Power lunch

A plate of noodles sits on a table through the window of Hong Le.

A plate of noodles sits on a table through the window of Hong Le.

Photo By David Robert

Hong Le

143 N. Virginia St.
Reno, NV 89501

I’ve always said Chinese food is either fantastic or inedible. When it’s mediocre, it’s horrid. But Hong Le is either the exception that proves the rule or the place to force me to rethink yet another one of my stupid little theories about dining. This isn’t anything fancy—just good, fun eats.

I was already in a lowbrow mood because it was raining. Not because the rain depresses me or anything like that. Quite the opposite. Whenever it’s raining. I feel like an action movie star.

As a kid growing up in the desert in the ‘80s, the only time I ever saw rain was in the climactic scenes of action movies. My first association with rain is homoerotic Mel Gibson punchfests. Or Harrison Ford eating chow mein at the beginning of Blade Runner. So at Hong Le, I ordered chow mein. More specifically the barbecue pork chow mein ($6.95). It was damned fine, just what I’d like to eat before busting heads.

Hong Le is in a downtown location that was once, I think, a fast-food joint. More recently, it was a Vietnamese place that I never checked out because I heard bad things about it, and contrary to popular rumor, I don’t like going places I expect to dislike. Hong Le does both Vietnamese and Chinese cuisine, but I and my friends John and Paul concentrated on the Chinese side of the equation, except for some Vietnamese-style spring rolls ($3.95), which were excellent—and what’s more, they gave us each our own tub of peanut sauce.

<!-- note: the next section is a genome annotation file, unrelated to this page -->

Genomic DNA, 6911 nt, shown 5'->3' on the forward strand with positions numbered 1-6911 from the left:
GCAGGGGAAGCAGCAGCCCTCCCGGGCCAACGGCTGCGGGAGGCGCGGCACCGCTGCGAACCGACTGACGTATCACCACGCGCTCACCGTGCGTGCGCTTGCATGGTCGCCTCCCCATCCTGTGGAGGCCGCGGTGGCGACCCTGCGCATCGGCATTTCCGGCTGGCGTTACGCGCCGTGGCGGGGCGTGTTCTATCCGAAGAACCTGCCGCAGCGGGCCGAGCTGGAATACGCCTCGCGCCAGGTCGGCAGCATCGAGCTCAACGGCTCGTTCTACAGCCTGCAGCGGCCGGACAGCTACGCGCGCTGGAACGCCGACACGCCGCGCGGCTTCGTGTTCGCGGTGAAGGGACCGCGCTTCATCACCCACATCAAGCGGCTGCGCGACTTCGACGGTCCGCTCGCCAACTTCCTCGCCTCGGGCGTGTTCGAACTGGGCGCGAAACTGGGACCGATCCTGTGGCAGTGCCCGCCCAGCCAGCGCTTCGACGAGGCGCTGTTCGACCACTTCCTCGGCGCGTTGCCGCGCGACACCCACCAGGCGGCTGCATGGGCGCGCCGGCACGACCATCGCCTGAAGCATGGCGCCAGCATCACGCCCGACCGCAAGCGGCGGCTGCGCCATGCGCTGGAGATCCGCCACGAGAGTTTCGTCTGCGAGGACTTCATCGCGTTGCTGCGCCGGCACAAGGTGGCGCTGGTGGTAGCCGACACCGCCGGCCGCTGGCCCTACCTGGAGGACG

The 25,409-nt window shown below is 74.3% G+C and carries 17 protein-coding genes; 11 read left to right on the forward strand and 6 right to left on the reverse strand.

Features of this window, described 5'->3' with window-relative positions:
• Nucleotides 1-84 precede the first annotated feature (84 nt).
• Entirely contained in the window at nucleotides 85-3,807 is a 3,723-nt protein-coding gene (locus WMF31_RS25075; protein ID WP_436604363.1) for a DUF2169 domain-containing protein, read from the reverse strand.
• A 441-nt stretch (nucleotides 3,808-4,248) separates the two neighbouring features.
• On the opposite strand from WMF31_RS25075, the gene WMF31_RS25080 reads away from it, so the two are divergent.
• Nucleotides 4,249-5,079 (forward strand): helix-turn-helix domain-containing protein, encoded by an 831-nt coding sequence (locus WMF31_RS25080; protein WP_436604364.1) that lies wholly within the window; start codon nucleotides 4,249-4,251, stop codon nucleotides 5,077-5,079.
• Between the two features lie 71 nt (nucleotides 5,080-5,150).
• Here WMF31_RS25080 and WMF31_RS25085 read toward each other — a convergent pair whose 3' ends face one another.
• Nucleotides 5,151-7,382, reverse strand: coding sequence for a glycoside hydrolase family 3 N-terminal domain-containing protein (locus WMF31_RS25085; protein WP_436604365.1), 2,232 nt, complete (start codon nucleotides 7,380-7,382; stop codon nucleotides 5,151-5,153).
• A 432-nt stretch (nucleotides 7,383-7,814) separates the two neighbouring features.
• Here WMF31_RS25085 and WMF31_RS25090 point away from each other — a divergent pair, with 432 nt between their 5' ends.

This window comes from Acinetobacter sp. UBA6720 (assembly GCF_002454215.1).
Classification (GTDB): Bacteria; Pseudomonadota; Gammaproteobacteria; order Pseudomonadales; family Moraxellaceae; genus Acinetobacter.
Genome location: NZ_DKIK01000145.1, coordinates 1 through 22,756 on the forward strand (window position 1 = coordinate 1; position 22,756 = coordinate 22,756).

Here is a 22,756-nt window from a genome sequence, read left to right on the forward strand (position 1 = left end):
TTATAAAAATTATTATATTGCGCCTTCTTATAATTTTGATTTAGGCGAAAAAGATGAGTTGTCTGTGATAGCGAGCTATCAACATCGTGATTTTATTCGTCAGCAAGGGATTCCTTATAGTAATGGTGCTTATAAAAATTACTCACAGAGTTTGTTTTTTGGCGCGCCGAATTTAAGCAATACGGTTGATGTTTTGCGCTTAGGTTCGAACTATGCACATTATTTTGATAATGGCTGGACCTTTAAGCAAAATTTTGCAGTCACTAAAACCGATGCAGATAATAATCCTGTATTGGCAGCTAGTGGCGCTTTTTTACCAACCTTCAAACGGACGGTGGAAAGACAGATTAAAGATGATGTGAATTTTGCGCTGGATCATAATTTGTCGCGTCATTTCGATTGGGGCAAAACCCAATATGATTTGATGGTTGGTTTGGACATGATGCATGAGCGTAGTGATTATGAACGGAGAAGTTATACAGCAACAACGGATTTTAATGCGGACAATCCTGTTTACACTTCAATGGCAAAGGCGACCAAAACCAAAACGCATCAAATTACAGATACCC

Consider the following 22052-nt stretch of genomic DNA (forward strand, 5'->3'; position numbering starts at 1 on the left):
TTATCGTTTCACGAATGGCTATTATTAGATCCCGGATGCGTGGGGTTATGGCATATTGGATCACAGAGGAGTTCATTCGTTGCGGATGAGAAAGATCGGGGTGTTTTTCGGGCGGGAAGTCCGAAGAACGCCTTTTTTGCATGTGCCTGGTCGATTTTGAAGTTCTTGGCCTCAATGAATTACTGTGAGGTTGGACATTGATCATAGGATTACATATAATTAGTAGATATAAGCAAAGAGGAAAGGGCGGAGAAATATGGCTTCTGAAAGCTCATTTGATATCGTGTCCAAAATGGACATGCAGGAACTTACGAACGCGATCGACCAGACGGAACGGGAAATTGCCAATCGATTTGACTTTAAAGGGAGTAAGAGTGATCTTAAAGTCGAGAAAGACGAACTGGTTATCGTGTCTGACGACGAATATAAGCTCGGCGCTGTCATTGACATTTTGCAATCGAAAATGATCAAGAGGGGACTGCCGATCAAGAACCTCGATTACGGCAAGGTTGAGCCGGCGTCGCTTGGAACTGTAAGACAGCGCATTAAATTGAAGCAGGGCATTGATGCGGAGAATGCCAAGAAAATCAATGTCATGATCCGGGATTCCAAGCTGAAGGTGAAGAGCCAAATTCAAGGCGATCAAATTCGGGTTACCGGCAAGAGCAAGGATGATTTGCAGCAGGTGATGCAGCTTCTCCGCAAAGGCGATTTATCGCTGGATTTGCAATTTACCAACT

The interior is a little uninspired and way too bright, but we had a good table—the corner booth, next to a heat lamp. The walls are adorned with those over-saturated photos of plates of food. The photos are all numbered but sequenced in what is either a complex logarithm or a random order. This gives the impression that they’re there primarily for decoration, which is either dumb or brilliant, depending on how you look at it. The service is welcoming, and the food is an action-packed thrill ride.

In addition to the tough guy chow mein, we had the salted pepper tofu ($7.25)—little mind-warping slabs of funk with jalapeños and onions—and the broccoli with garlic sauce ($6.75), which was just that: lots of broccoli, covered with lots of garlic and nothing else, save a sliver or two of carrot. These dishes were intense, with big, exploding flavors. The tofu was surprisingly manly for a soy product. Both dishes might’ve been a little one-dimensional, but it’s a good dimension.

We also had a couple of soups: the vegetable and egg noodle ($5.75)—great for dipping the tofu—and the asparagus soup ($7.25). The latter was probably the only real disappointment of the lot. It was basically generic egg drop soup with pieces of asparagus and (what I took for imitation) crab.

Otherwise, this is good food to eat lots of. While John and I were chowing down like sharks in a tuna tank, Paul was showing uncharacteristic restraint.

“I have a crush on a girl that’s real skinny,” he said. “So I’m trying to lose weight.”

Considering that Hong Le is the sort of joint best suited to conspicuous displays of face-stuffing prowess, it was the wrong restaurant for him.